• Just before the bloody stranger kills Zoey, Mrs. Sandin hits him with a vase. Zoey is saved.
    • Just before a masked lady kills Charlie at the basement, Mr. Sandin arrives and shoots the attacker. Charlie is saved.
    • Just before Mrs. Sandin is slashed by a masked woman, a masked man pinning her to the ground, two of their neighbors arrive just in time to save her. Mrs. Sandin is saved.
    • Just before the leader of the masked Purgers shoots two of the Sandins as they gather around the dying Mr. Sandin, Zoey happens to be just around to shoot the leader dead. The rest of the Sandins are saved.
    • Just before the Sandins are killed by the crazy neighbors, the bloody stranger grabs one of them shoots another, interrupting the killing. Once again, the Sandins are saved.
  • As overly cocky and fearsome as they come across, the masked group of Purgers seems to have lacked proper purging training. They seem to have exerted more effort putting together their rhetoric and picking the best outfit than actually working on how to efficiently kill. They only have a helpless family of four to kill (which includes two women, and a nearly-adolescent boy), yet more than half of them ended up killed before dawn.
  • Mrs. Sandin finds Mr. Sandin bleeding at the staircase. What better idea to save him than to shout on top of her lungs for her kids to come over, calling out attention from the leader of the masked Purgers who happens to be hunting them? Charlie, by the way, happens to be around and immediately join the scene for the Purger’s convenient killing.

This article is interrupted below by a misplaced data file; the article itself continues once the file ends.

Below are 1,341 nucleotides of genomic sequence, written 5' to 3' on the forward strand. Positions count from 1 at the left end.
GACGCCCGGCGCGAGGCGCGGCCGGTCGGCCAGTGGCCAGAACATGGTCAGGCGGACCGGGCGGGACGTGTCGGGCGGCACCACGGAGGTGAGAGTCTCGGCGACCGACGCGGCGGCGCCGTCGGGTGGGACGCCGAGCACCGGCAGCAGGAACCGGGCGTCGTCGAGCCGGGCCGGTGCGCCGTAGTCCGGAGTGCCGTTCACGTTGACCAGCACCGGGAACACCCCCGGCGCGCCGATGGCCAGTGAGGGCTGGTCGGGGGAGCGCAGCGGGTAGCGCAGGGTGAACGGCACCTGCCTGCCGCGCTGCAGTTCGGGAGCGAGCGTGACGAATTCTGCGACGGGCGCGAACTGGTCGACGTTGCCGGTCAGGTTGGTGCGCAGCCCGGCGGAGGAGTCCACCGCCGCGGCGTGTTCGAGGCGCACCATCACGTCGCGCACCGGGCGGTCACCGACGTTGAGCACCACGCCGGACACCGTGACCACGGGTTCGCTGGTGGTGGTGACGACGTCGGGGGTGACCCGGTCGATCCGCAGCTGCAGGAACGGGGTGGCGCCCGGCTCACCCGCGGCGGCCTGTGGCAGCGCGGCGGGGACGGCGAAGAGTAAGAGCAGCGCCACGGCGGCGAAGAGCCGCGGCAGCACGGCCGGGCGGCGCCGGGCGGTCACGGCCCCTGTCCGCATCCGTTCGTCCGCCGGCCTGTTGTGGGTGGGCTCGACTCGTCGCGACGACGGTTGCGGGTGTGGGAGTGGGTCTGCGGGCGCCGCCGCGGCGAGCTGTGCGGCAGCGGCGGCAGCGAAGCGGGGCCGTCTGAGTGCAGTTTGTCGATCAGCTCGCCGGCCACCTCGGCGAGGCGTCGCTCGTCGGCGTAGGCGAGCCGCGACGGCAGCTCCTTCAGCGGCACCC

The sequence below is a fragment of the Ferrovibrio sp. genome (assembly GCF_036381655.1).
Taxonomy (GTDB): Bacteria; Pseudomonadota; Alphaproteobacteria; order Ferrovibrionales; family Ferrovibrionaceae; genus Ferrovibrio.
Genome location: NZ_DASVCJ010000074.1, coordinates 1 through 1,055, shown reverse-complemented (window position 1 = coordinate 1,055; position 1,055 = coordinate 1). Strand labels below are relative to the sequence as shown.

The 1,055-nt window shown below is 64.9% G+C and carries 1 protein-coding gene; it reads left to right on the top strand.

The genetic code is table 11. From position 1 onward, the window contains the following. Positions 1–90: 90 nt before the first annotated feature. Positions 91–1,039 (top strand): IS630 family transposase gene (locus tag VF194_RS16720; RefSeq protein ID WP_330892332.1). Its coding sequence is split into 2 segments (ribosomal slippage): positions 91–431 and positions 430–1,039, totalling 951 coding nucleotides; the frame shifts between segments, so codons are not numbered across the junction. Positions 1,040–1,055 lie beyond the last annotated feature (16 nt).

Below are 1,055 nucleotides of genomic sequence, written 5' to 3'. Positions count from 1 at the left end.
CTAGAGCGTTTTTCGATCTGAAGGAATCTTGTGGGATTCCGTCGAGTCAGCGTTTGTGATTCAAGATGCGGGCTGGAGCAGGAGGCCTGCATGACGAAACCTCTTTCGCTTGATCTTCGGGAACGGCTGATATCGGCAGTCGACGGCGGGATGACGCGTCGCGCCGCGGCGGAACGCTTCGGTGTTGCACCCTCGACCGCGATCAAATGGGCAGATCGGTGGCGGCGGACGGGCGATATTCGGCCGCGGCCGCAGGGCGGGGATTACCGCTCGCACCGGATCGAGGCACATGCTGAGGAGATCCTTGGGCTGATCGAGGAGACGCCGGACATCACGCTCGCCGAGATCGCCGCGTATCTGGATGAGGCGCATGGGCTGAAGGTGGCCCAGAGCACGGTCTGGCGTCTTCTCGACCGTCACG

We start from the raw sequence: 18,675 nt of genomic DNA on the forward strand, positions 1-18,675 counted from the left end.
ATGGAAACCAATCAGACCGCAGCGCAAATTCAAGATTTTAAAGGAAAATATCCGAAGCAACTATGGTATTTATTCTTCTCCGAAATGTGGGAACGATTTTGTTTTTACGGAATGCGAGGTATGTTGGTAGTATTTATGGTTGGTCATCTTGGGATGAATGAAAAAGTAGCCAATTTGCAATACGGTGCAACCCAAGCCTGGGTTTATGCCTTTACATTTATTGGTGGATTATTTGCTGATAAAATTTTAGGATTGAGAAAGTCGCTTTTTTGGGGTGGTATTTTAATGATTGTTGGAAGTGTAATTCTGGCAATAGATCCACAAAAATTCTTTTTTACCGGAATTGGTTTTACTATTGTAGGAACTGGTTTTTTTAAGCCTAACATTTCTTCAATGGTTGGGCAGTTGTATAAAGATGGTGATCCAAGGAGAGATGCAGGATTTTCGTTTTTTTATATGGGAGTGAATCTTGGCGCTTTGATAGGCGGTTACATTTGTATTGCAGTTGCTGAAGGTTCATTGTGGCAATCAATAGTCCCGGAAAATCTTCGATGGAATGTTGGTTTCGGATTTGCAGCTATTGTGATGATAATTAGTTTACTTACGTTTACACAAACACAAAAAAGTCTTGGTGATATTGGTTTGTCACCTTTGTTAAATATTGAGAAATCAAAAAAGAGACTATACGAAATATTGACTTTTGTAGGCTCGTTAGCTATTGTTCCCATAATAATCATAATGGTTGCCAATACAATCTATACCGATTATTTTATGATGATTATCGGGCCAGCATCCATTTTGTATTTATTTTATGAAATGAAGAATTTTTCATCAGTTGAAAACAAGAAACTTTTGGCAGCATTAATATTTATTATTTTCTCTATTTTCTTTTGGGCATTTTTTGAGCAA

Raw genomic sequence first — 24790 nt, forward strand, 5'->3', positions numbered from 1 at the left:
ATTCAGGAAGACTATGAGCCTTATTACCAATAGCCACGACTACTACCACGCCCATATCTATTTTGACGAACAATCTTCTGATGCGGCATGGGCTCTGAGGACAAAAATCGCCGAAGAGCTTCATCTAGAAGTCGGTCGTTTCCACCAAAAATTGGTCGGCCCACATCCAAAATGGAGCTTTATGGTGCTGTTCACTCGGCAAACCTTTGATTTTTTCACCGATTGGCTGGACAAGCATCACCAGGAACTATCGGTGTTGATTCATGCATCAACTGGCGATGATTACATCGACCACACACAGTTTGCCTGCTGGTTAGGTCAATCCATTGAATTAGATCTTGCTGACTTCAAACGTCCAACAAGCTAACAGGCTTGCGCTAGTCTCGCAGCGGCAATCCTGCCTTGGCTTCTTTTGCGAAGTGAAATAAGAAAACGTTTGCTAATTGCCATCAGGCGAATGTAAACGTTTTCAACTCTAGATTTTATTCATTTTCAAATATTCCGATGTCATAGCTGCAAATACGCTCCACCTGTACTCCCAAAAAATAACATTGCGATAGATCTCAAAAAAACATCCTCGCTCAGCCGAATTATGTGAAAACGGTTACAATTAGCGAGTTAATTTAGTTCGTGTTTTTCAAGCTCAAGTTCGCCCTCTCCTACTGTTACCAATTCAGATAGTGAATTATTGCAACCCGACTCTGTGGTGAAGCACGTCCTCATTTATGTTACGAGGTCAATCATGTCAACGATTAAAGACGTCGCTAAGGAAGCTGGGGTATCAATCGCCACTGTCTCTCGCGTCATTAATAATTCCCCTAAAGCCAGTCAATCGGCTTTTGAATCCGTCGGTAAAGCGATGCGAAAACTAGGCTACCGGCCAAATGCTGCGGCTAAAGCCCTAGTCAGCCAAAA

• When Mrs. Sandin says there’s no more killing, she means it. And although they outnumber the Sandins, and for a motivated group of The Purge participants, the neighbors meekly obliged and waited for The Purge to finish at 7:00 AM and everything ended OK.
  • Why is this bloody stranger being pursued by that masked group of Purgers? What did he do that was so wrong to anger them? Are the masked Purgers a group of vigilantes? What do they fight for? Why does Charlie feel so strongly about letting a stranger in? What is the family’s moral take on this whole idea of The Purge? There was so little disclosed about the Sandin’s “imperfection” that has compelled the neighbors to purge them – why are they so angry at them?
  • And most importantly, (and I probably should have asked this first) why does the youngest member of the family know the password to the house’s high-end security system?

There are just too many questions that are unanswered and so many possibilities that are not explored. The story, although promising, is served half-cooked, and there is no strong basis to excite the viewers. The characters are flat; they lack real motivation that we can identify with. It almost felt like a foreign idea was shoved down my throat and I was expected to digest it without water or taste. There’s just emptiness, and if there was any deeper meaning to the story, it is just lazily told, hence, anyone would find it hard to make sense of. The viewers’ imagination cannot always supply it all. At the end of the 85 minutes’ worth of the gunshots, blood showers, mad laughing and screaming, I was tired, confused, and disappointed.

If this concept was given enough time to be developed and mastered, if the story-telling was carefully planned, the film would have been a masterpiece. Until another filmmaker revives the concept a few years down the line, this film will just be another messy slasher film.